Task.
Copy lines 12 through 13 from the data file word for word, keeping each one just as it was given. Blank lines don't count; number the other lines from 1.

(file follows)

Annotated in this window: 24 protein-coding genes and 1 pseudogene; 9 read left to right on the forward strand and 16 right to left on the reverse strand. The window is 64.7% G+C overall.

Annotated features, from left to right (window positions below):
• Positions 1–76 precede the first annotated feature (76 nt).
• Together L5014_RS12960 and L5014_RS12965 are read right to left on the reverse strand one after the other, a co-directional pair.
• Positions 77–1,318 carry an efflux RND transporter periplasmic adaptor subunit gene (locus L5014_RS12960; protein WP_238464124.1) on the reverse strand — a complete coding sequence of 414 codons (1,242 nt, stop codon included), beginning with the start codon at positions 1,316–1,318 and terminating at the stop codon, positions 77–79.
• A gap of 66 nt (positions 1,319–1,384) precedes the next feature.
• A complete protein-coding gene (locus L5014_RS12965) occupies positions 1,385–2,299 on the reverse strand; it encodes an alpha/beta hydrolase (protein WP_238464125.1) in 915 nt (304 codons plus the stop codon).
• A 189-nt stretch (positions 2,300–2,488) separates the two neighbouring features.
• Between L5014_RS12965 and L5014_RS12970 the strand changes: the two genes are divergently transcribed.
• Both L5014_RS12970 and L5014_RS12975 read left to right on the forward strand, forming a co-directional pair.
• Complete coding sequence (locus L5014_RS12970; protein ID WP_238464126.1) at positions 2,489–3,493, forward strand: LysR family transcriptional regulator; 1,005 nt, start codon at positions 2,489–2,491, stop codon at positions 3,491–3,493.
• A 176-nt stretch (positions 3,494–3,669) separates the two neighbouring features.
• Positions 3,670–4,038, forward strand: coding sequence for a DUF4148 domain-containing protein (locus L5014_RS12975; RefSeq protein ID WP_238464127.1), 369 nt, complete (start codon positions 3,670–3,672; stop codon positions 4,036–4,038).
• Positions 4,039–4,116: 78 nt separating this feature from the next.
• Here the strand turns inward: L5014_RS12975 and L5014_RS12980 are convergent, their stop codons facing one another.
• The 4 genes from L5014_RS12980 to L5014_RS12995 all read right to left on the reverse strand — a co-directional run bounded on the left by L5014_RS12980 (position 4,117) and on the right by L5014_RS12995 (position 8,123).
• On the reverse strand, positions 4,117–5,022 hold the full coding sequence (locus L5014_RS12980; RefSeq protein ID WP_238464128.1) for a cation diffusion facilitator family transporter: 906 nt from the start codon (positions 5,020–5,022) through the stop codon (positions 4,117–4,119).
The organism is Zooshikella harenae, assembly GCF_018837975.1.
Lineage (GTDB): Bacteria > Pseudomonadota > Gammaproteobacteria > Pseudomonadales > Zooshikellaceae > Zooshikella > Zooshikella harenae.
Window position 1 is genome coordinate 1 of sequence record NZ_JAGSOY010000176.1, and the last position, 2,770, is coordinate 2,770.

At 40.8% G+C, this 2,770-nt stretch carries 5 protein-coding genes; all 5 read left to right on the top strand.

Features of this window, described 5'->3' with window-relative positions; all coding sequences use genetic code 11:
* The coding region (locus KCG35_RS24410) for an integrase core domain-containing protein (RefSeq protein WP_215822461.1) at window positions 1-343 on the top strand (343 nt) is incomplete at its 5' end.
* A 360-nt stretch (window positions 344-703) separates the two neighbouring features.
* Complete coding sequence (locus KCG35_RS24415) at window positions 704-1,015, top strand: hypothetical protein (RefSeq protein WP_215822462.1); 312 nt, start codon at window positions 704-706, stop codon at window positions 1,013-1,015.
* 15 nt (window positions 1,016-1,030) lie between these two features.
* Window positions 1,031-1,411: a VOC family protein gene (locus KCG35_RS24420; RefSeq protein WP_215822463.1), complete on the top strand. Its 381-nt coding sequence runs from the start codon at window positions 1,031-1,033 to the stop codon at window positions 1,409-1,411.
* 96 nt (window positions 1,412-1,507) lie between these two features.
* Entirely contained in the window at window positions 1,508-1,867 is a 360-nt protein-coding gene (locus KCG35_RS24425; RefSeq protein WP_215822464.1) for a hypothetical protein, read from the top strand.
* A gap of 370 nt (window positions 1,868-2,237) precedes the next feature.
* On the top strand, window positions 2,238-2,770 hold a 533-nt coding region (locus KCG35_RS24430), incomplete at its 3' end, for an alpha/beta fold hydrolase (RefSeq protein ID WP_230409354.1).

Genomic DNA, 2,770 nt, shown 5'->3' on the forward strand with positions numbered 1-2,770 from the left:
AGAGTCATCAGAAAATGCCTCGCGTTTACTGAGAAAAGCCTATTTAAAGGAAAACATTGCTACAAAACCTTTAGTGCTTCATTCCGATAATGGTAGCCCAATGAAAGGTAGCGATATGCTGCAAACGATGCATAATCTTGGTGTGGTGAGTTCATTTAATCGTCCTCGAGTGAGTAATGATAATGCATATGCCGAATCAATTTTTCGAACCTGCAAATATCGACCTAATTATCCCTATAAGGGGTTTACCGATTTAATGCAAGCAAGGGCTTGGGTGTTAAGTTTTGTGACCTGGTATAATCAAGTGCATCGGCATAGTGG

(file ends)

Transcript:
• A 176-nt stretch (positions 3,494–3,669) separates the two neighbouring features.
• Positions 3,670–4,038, forward strand: coding sequence for a DUF4148 domain-containing protein (locus L5014_RS12975; RefSeq protein ID WP_238464127.1), 369 nt, complete (start codon positions 3,670–3,672; stop codon positions 4,036–4,038).